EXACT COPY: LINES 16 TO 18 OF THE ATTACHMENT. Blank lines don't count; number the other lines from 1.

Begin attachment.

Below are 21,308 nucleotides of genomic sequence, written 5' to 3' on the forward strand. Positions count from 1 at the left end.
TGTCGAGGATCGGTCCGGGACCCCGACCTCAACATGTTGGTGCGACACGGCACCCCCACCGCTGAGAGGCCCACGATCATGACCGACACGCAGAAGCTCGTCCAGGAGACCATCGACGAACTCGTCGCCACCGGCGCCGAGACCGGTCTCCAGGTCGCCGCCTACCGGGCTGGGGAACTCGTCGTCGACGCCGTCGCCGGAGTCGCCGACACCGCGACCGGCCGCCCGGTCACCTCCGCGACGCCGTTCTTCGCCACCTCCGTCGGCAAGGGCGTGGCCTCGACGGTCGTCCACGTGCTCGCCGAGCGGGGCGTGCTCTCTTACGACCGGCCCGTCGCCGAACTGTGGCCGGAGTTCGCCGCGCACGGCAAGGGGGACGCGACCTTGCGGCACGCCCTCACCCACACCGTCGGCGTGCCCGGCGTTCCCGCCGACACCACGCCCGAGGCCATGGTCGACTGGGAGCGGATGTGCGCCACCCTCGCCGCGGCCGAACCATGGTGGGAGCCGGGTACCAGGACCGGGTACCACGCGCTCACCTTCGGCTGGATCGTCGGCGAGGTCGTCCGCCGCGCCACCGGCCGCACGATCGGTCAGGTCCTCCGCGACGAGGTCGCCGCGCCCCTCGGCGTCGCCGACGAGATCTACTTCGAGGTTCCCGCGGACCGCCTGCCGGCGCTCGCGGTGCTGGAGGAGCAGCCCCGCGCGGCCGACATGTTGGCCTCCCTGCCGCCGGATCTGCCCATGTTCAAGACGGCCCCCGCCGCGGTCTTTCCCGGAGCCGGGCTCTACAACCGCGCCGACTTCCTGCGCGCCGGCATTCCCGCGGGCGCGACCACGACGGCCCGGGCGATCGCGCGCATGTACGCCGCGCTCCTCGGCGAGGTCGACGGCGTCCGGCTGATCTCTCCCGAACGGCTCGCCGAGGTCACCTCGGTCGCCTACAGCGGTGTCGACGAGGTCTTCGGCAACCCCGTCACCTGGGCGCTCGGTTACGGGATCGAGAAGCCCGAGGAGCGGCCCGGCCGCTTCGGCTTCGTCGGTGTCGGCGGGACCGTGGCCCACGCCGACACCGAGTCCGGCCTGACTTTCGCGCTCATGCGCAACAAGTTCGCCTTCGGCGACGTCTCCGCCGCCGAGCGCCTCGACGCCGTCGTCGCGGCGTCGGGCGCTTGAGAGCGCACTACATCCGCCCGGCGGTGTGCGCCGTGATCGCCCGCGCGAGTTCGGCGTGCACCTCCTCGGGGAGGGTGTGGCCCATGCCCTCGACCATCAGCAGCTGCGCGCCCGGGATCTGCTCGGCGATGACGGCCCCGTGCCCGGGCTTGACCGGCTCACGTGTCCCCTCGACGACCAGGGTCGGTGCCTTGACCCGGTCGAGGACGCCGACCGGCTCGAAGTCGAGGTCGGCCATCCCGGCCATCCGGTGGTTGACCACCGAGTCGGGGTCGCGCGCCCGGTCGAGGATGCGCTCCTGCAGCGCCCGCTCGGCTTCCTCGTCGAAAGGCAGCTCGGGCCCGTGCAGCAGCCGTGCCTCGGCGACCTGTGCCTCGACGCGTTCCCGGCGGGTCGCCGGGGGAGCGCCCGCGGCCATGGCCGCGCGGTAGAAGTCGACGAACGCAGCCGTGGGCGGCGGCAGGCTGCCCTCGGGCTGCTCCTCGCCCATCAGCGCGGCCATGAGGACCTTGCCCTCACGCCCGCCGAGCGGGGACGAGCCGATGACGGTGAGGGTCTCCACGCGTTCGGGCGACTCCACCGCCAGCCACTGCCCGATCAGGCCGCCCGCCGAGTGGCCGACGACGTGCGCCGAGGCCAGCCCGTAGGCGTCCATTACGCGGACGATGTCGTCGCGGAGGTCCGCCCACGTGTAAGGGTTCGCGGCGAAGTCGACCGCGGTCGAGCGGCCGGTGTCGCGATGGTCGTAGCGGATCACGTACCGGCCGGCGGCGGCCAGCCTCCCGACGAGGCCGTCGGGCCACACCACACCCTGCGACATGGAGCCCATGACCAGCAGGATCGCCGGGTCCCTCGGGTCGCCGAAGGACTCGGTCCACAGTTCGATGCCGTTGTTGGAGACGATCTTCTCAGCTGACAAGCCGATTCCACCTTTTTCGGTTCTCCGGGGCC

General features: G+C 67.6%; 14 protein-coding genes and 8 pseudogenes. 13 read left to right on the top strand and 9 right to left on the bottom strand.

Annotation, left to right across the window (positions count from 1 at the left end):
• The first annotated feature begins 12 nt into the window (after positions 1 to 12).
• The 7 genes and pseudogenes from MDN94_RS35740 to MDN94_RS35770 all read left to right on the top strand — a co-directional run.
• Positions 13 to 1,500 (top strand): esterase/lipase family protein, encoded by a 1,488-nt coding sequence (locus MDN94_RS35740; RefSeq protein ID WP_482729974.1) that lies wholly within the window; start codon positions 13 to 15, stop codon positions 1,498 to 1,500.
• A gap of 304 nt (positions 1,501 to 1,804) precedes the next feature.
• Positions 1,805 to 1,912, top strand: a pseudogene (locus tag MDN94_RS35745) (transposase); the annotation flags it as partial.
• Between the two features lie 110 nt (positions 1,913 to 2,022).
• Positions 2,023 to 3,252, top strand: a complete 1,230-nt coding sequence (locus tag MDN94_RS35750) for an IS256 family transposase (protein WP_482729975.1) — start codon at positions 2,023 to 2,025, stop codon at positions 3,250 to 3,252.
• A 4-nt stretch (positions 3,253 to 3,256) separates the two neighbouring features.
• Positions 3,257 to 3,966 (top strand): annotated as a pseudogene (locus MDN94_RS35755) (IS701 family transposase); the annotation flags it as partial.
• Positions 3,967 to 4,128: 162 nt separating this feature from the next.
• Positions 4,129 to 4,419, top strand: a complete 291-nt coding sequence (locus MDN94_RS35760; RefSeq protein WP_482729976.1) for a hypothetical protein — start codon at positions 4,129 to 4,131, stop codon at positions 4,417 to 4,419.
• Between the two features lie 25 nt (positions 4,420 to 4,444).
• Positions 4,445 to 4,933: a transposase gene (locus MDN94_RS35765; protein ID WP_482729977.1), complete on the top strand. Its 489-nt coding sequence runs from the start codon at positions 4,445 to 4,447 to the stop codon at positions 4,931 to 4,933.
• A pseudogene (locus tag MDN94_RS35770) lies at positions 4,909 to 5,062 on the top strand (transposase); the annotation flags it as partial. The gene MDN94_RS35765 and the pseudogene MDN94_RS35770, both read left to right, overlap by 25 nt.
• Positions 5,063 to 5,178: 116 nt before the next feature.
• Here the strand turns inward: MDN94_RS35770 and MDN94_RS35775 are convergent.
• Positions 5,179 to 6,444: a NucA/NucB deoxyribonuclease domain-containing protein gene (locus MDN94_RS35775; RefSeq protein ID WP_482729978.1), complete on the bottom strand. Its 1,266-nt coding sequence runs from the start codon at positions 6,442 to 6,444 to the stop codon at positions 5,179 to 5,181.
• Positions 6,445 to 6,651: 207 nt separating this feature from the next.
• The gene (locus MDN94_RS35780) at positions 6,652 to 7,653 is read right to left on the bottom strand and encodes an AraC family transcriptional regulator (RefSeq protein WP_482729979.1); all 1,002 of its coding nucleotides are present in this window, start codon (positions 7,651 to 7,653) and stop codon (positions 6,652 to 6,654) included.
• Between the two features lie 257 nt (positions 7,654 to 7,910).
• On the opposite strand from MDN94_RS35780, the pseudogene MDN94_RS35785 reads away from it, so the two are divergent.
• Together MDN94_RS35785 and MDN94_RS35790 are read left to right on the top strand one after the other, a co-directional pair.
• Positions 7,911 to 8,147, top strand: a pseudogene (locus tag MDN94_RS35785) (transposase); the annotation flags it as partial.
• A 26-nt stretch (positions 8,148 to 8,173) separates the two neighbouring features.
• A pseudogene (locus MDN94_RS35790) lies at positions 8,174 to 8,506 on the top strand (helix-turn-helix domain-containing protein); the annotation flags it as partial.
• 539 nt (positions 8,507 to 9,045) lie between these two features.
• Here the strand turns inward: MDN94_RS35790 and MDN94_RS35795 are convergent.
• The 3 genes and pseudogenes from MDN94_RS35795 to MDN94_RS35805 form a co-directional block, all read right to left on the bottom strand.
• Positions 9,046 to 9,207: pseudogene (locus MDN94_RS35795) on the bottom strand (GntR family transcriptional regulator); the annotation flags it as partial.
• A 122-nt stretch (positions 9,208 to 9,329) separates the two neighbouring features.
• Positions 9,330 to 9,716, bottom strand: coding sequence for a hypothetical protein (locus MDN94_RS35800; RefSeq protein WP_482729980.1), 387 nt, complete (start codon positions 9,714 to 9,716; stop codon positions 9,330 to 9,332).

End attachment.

• Between the two features lie 25 nt (positions 4,420 to 4,444).
• Positions 4,445 to 4,933: a transposase gene (locus MDN94_RS35765; protein ID WP_482729977.1), complete on the top strand. Its 489-nt coding sequence runs from the start codon at positions 4,445 to 4,447 to the stop codon at positions 4,931 to 4,933.
• A pseudogene (locus tag MDN94_RS35770) lies at positions 4,909 to 5,062 on the top strand (transposase); the annotation flags it as partial. The gene MDN94_RS35765 and the pseudogene MDN94_RS35770, both read left to right, overlap by 25 nt.